South Carolina is home to a variety of lizards.
These lizards are either native to the area or have been introduced. No lizards native to the Palmetto State are poisonous to humans or pets. Some lizards may carry disease. Make sure to wash your hands if you come into contact with one.
Below is a list of lizards you may encounter while in the state of South Carolina.
Family Polychridae (Anoles)
- Green Anole: This little guy is a fan favorite. Their toes have adhesive pads to facilitate climbing. The male sports a dewlap or throat fan is three times the size of the female’s and bright red. A female’s dewlap is lighter in color, ranging from white to pale pink. Males can extend a pronounced dorsal ridge behind the head when displaying or when under stress. Females have a prominent white stripe running along their spine, a feature most males lack.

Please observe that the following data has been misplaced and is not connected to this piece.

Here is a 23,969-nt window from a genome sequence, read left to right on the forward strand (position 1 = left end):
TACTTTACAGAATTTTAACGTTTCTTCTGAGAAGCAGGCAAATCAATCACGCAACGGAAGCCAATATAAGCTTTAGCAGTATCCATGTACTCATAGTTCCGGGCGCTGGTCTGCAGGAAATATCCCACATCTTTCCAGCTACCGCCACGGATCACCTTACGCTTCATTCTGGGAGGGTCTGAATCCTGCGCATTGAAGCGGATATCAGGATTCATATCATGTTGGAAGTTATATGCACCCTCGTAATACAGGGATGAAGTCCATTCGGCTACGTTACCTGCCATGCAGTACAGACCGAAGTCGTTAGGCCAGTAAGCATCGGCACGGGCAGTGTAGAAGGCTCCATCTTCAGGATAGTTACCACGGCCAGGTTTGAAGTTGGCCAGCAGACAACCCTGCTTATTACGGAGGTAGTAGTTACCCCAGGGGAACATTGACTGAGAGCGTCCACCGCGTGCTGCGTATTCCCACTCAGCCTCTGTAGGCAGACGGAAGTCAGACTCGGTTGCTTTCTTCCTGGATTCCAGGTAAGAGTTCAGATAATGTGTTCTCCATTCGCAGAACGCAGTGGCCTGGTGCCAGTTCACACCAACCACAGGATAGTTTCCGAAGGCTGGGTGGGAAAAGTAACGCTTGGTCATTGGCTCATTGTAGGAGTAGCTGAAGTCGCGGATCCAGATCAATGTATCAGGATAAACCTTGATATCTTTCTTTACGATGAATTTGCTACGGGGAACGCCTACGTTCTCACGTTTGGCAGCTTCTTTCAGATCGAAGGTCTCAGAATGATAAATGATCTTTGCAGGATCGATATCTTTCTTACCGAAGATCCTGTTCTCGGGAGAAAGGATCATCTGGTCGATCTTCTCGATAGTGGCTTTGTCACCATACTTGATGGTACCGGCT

- Brown Anole – Introduced
- Family Phrynosomatidae (Spiny and Horned Lizards)
- Eastern Fence Lizard
- Texas Horned Lizard – Introduced
- Family Teiidae (Racerunners)
- Six-Lined Racerunner
Family Scincidae (Skinks)
- Coal Skink
- Five-Lined Skink: The five-lined skink has five white or yellow stripes, two on either side and one down their back. Juveniles boast a bright blue tail, which will fade as they age. Male’s stripes may fade, as they develop a red to orange coloration on their heads.
- Southeastern Five-Lined Skink
- Broadhead Skink
- Mole Skink
- Ground Skink
Family Gekkonidae (Geckos)
- Mediterranean Gecko – Introduced: Mediterranean geckoes emit a distinctive, high-pitched squeak or chirp, possibly expressing a territorial message
- Indo-Pacific Gecko – Introduced
Ophisaurus (from the Greek ‘snake-lizard’) looks just that – like a snake and is more than not confused for one. Although most species have no legs, their head shapes, movable eyelids, and external ear openings identify them as lizards.
- Eastern Glass Lizard
- Slender Glass Lizard
- Mimic Glass Lizard
- Island Glass Lizard